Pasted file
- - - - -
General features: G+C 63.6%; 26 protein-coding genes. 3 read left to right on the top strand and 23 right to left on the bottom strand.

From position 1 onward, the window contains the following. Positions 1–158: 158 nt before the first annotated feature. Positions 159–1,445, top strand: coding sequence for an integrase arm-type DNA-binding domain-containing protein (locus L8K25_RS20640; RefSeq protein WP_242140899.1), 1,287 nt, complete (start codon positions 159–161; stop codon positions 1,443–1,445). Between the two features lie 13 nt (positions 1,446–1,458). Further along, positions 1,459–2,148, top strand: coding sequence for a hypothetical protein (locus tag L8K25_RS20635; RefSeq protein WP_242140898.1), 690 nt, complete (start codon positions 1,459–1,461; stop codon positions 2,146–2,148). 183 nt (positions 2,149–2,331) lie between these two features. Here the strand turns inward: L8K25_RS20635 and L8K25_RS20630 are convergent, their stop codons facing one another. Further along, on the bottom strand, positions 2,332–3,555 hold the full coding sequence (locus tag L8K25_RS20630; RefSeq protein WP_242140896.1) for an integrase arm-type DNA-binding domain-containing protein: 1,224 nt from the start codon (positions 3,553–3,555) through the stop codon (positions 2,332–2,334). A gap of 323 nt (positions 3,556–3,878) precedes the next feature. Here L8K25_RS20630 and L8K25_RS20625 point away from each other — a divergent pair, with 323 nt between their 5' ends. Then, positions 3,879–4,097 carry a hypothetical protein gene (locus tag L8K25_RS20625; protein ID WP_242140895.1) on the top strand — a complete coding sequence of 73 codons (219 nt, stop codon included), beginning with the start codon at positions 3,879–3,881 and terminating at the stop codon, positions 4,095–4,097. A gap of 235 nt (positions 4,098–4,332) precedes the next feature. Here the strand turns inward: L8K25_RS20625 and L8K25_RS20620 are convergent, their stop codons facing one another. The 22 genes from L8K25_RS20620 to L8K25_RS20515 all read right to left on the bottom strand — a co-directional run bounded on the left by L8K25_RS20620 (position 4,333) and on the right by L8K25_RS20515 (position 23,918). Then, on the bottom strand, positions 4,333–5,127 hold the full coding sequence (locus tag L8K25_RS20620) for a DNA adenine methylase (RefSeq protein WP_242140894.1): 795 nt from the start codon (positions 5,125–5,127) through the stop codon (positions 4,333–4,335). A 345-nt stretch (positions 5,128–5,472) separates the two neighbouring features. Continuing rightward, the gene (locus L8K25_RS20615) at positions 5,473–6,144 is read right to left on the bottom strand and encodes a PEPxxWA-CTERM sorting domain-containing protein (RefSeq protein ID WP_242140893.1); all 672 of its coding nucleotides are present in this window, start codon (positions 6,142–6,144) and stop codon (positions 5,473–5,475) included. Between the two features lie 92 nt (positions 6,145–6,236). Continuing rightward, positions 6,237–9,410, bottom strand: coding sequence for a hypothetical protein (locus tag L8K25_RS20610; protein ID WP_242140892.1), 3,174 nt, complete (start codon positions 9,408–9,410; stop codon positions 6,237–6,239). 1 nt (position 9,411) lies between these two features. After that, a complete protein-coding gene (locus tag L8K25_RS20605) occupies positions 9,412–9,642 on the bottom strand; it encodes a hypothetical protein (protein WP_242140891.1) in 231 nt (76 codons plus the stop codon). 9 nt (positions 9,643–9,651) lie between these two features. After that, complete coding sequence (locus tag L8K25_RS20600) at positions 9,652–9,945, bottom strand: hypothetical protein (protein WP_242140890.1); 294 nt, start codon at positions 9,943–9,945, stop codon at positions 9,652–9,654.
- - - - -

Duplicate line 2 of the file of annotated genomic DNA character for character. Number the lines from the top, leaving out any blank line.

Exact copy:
From position 1 onward, the window contains the following. Positions 1–158: 158 nt before the first annotated feature. Positions 159–1,445, top strand: coding sequence for an integrase arm-type DNA-binding domain-containing protein (locus L8K25_RS20640; RefSeq protein WP_242140899.1), 1,287 nt, complete (start codon positions 159–161; stop codon positions 1,443–1,445). Between the two features lie 13 nt (positions 1,446–1,458). Further along, positions 1,459–2,148, top strand: coding sequence for a hypothetical protein (locus tag L8K25_RS20635; RefSeq protein WP_242140898.1), 690 nt, complete (start codon positions 1,459–1,461; stop codon positions 2,146–2,148). 183 nt (positions 2,149–2,331) lie between these two features. Here the strand turns inward: L8K25_RS20635 and L8K25_RS20630 are convergent, their stop codons facing one another. Further along, on the bottom strand, positions 2,332–3,555 hold the full coding sequence (locus tag L8K25_RS20630; RefSeq protein WP_242140896.1) for an integrase arm-type DNA-binding domain-containing protein: 1,224 nt from the start codon (positions 3,553–3,555) through the stop codon (positions 2,332–2,334). A gap of 323 nt (positions 3,556–3,878) precedes the next feature. Here L8K25_RS20630 and L8K25_RS20625 point away from each other — a divergent pair, with 323 nt between their 5' ends. Then, positions 3,879–4,097 carry a hypothetical protein gene (locus tag L8K25_RS20625; protein ID WP_242140895.1) on the top strand — a complete coding sequence of 73 codons (219 nt, stop codon included), beginning with the start codon at positions 3,879–3,881 and terminating at the stop codon, positions 4,095–4,097. A gap of 235 nt (positions 4,098–4,332) precedes the next feature. Here the strand turns inward: L8K25_RS20625 and L8K25_RS20620 are convergent, their stop codons facing one another. The 22 genes from L8K25_RS20620 to L8K25_RS20515 all read right to left on the bottom strand — a co-directional run bounded on the left by L8K25_RS20620 (position 4,333) and on the right by L8K25_RS20515 (position 23,918). Then, on the bottom strand, positions 4,333–5,127 hold the full coding sequence (locus tag L8K25_RS20620) for a DNA adenine methylase (RefSeq protein WP_242140894.1): 795 nt from the start codon (positions 5,125–5,127) through the stop codon (positions 4,333–4,335). A 345-nt stretch (positions 5,128–5,472) separates the two neighbouring features. Continuing rightward, the gene (locus L8K25_RS20615) at positions 5,473–6,144 is read right to left on the bottom strand and encodes a PEPxxWA-CTERM sorting domain-containing protein (RefSeq protein ID WP_242140893.1); all 672 of its coding nucleotides are present in this window, start codon (positions 6,142–6,144) and stop codon (positions 5,473–5,475) included. Between the two features lie 92 nt (positions 6,145–6,236). Continuing rightward, positions 6,237–9,410, bottom strand: coding sequence for a hypothetical protein (locus tag L8K25_RS20610; protein ID WP_242140892.1), 3,174 nt, complete (start codon positions 9,408–9,410; stop codon positions 6,237–6,239). 1 nt (position 9,411) lies between these two features. After that, a complete protein-coding gene (locus tag L8K25_RS20605) occupies positions 9,412–9,642 on the bottom strand; it encodes a hypothetical protein (protein WP_242140891.1) in 231 nt (76 codons plus the stop codon). 9 nt (positions 9,643–9,651) lie between these two features. After that, complete coding sequence (locus tag L8K25_RS20600) at positions 9,652–9,945, bottom strand: hypothetical protein (protein WP_242140890.1); 294 nt, start codon at positions 9,943–9,945, stop codon at positions 9,652–9,654.